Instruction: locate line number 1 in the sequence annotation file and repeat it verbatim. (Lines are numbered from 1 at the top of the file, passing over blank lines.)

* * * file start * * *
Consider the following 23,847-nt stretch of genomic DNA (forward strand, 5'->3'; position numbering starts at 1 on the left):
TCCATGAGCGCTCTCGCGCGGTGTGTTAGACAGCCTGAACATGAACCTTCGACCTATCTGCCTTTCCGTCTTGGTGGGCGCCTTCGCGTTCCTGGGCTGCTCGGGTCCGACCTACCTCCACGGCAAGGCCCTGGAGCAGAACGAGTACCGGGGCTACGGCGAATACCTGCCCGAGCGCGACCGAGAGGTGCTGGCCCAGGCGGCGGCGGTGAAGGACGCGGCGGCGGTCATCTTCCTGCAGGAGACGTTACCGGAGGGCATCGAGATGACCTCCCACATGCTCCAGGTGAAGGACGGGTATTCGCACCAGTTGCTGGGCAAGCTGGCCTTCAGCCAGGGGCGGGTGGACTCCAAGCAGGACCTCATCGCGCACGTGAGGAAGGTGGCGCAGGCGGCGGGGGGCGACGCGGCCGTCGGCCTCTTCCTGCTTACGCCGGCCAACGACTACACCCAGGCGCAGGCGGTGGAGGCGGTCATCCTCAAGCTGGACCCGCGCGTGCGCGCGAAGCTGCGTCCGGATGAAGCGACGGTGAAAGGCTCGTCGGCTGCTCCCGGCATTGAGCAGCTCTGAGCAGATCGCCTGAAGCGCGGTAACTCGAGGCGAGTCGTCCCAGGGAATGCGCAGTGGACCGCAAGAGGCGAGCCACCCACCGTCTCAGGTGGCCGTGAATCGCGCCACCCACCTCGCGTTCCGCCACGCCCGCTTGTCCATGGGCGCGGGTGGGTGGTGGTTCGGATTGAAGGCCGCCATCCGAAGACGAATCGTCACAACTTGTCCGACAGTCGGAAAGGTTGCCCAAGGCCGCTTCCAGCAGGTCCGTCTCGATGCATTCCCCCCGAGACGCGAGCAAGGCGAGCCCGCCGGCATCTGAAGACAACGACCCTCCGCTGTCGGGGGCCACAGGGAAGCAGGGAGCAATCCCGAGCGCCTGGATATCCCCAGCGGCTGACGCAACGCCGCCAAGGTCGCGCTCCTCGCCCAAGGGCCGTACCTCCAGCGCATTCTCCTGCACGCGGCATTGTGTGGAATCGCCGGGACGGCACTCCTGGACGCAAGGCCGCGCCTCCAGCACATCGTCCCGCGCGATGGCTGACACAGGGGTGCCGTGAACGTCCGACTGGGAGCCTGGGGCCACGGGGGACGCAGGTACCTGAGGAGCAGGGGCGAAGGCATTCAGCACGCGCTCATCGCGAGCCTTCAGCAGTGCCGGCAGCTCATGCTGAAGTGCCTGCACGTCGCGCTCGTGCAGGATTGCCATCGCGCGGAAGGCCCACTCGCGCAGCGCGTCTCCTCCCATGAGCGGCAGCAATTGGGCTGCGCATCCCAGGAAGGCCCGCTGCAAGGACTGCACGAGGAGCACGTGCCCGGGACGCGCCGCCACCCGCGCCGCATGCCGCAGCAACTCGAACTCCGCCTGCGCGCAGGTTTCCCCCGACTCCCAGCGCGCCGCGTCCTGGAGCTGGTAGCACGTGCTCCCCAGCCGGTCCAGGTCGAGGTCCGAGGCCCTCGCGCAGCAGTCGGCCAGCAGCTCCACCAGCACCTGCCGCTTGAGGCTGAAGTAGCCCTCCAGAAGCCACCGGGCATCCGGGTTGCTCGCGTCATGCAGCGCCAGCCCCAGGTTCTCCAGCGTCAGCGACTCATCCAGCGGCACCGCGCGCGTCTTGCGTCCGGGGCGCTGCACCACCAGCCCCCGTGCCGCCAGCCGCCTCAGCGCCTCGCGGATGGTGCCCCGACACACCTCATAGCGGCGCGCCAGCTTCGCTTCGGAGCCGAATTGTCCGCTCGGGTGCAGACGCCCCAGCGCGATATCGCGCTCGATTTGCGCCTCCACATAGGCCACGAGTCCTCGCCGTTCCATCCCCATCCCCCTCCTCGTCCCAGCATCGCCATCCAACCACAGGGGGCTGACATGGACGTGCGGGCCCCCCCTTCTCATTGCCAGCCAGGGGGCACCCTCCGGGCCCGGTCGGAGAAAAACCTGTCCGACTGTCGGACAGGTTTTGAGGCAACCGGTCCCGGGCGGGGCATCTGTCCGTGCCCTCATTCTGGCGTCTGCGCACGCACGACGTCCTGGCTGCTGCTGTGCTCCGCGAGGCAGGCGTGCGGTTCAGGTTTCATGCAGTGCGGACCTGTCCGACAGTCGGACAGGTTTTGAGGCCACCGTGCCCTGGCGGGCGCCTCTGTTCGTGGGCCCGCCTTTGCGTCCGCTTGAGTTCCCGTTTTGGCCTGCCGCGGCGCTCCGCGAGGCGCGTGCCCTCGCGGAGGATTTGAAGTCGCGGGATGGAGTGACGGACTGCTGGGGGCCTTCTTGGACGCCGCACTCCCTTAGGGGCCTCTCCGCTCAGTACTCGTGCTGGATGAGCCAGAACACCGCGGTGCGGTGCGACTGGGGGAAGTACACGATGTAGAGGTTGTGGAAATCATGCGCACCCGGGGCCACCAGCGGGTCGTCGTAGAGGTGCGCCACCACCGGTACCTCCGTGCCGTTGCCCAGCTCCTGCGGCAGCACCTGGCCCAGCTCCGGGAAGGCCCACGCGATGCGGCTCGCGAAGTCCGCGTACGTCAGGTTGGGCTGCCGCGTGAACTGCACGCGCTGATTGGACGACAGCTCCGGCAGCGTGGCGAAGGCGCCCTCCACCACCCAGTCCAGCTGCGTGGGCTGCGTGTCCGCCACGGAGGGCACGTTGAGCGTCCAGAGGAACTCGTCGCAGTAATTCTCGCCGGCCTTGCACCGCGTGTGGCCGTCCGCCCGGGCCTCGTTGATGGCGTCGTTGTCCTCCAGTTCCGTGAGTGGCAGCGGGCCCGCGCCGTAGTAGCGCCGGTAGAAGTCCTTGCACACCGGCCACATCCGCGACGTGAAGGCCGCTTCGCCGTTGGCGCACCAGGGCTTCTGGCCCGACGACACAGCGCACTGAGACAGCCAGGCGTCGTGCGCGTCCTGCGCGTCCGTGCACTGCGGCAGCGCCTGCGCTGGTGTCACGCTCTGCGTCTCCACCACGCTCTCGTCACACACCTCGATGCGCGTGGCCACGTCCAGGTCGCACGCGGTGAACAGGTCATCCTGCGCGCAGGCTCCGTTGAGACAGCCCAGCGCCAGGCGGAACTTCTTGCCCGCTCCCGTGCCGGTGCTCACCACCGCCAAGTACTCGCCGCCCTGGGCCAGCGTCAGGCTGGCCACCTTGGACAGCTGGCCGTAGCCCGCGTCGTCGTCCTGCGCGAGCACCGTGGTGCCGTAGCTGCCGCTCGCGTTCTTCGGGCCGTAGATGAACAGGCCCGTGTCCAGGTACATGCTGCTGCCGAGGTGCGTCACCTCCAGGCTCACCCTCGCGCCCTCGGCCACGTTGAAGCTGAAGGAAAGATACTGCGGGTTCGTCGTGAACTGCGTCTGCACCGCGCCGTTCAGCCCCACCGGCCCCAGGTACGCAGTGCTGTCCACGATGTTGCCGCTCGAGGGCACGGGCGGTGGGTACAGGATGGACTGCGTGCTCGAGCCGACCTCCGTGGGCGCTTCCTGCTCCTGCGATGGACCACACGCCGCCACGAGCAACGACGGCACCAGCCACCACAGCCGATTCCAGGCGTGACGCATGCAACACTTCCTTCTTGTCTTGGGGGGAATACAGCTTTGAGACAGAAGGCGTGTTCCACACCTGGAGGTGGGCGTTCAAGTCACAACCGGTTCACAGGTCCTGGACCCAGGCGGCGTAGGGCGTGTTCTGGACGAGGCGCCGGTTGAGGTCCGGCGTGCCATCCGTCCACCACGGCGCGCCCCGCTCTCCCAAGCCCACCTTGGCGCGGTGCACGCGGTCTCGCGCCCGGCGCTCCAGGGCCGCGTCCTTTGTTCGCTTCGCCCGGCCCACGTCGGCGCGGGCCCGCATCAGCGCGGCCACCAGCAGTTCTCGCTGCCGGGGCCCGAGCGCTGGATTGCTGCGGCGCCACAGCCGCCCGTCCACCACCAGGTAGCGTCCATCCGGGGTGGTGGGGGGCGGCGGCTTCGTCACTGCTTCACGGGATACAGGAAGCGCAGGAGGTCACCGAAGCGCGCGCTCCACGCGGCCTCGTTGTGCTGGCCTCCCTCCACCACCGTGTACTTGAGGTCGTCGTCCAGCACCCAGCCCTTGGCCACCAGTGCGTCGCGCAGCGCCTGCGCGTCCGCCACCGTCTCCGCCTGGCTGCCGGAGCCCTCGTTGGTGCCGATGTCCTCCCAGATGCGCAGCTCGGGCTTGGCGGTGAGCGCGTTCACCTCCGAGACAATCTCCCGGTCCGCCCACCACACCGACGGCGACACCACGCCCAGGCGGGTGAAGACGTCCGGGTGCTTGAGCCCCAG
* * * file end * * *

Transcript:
Consider the following 23,847-nt stretch of genomic DNA (forward strand, 5'->3'; position numbering starts at 1 on the left):